Letter that resulted in Board of Supervisors order to create paths along all expressways

Akos Szoboszlay, President, Modern Transit Society

 

This letter from 1991 — shown below with updates in violet — resulted in the Board of Supervisors (BOS) order to create pedestrian paths along all expressways. For quotes of this order and related policies, see BOS policies and orders regarding pedestrians along expressways.

 

The letter also contained graphics illustrating many specific requests that have since been implemented (as shown in green). Click on a link for the graphic:

Š      Lawrence Expressway, future design and redesign. Bicycle and pedestrian facilities — the wide shoulders — were destroyed on Lawrence, but sidewalks were built a few years later by MTS efforts (Sunnyvale and Santa Clara) and shoulders restored for bicycles (by VTA BPAC’s efforts). The graph shows the “current design” which was County staff’s plan as of 1991, and was actually constructed — eliminating the shoulder used by both bicyclists and pedestrians circa 1995. The requested “redesign” with sidewalks and shoulders was implemented in 1997.

Š      San Tomas Expressway (portion north of El Camino).  The shoulder — it was eliminated north of El Camino — was since restored as shown. The sidewalk or interim dirt path in the graph —12 feet (typically) between curb and property line fence — is currently vigorously opposed by both County highway and Santa Clara (City) traffic staff who want to use that for a future traffic lane and/or freeway.

Š      Typical arterial-expressway intersection. This request was accomplished in terms of its inclusion in the 1991 policy and the 2003 policy (the County Expressway Master Plan) which states “Landscaping needs to be kept trimmed back at intersection areas and along the travel way so pedestrians do not have to enter the travel lane.” However, County Roads has stonewalled on compliance except at a few locations (after a huge MTS effort for each location). The violations continue today, despite it being very simple and low-cost.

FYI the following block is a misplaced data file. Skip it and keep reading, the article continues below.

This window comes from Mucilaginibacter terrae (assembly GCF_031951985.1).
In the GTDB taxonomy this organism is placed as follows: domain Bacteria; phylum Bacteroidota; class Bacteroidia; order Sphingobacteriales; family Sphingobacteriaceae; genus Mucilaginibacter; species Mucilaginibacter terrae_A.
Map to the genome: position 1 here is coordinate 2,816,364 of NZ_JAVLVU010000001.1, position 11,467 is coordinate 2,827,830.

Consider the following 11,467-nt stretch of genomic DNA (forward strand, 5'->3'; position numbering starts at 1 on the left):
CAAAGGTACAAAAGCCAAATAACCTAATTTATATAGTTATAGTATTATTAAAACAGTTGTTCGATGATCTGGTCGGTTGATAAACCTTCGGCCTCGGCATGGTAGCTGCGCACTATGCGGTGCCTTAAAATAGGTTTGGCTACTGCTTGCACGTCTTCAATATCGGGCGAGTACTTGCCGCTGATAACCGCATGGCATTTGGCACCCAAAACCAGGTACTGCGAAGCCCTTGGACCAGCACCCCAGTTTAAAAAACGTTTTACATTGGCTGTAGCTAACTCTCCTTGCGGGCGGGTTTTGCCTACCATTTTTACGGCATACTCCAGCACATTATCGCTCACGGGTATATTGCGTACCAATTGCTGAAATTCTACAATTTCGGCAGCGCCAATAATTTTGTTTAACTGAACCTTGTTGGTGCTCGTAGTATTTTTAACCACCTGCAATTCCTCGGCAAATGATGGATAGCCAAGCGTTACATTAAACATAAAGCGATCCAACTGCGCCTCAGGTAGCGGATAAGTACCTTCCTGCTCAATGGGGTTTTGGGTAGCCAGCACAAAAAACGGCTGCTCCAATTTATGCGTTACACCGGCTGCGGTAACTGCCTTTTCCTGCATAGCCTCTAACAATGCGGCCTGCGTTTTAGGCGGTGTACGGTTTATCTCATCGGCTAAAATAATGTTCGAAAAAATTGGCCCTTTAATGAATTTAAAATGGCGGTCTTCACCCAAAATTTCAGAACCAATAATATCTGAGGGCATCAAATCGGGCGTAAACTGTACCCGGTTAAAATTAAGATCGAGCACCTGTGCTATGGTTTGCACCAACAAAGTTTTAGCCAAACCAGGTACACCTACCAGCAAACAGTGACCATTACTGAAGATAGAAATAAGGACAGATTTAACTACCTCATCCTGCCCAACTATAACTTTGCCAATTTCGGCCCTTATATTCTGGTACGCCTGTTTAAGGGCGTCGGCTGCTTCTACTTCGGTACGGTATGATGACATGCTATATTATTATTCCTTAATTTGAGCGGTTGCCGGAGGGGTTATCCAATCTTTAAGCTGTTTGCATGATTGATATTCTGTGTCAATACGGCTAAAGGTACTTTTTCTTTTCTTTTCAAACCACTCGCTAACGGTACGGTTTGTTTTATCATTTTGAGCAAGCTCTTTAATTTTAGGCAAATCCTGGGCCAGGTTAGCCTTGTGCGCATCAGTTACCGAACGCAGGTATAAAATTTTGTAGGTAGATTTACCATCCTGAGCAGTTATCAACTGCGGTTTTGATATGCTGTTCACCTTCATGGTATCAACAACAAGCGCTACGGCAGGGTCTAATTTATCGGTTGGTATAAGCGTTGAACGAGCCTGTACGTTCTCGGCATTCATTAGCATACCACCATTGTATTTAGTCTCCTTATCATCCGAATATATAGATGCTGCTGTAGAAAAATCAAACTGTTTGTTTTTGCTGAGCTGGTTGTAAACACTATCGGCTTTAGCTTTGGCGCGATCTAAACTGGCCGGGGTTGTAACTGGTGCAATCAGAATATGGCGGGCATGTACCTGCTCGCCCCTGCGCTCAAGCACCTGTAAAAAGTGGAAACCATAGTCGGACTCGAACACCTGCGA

Š      Lawrence photos (below) are when Lawrence shoulders were 8 feet (or greater) width (yet were claimed “unsafe” for bicycles).

Also attached were:

Š      MTS article, since updated and expanded at Pedestrians along Expressway Arterial Roads

Š      Mercury News Op-Ed article Trying to engineer walkers and cyclists off the expressway

 

MTS requested shoulder use, path creation at intersection areas, and other specific items (below). The BOS ordered paths along all expressways, a fact proven by documents (link at top). This fact was also acknowledged by (then) County Supervisor Zoe Lofgren in a letter to MTS. County Roads has stonewalled on implementing that for 15 years, despite the $75,000 annual appropriation for that purpose (still being appropriated). Note: The MTS request for paths at intersection areas was separately implemented in the BOS policies, but rarely complied with.


Modern Transit Society

P.O. Box 5582, San Jose CA 95150   408/371-9738

 

June 14, 1991

Updates and remarks added in violet, October 2006.

Supervisor Rod Diridon

Santa Clara County Board of Supervisors

Subject:

1)   Request Board action to set transportation policy.

2)   Appalling policy to “discourage” pedestrians and transit patrons.

3)   Contravening of Supervisors policy regarding bicycles on expressways.

4)   Refusal of Transportation Agency to increase pedestrian safety because that would “encourage” pedestrian usage (and consequently transit patronage).

Dear Rod,

1) Request Board action to set transportation policy

Traffic engineers have a vested interest in maximizing automobile usage.  This has been demonstrated historically (see enclosed Mercury News Op-Ed article).  Maximizing auto use increases traffic congestion, brings political pressure for more road construction, and gives more construction projects for the traffic engineers.  Transportation policy on expressways was written by a professional traffic engineer and represents the vested interests of traffic engineers. 

During the past 15 years, wherever Caltrans constructed portions of County expressways (over freeways and often extending to the nearest arterials), they placed sidewalks on both sides of the road (5 to 8 feet wide) and shoulders (5 to 7 feet wide).  It is astounding that during this period on these exact same roads (Montague and San Tomas), county traffic engineers destroyed sidewalks and shoulders, and are planning further destruction of pedestrian and bicycle facilities on Lawrence.  Update: Lawrence facilities were restored.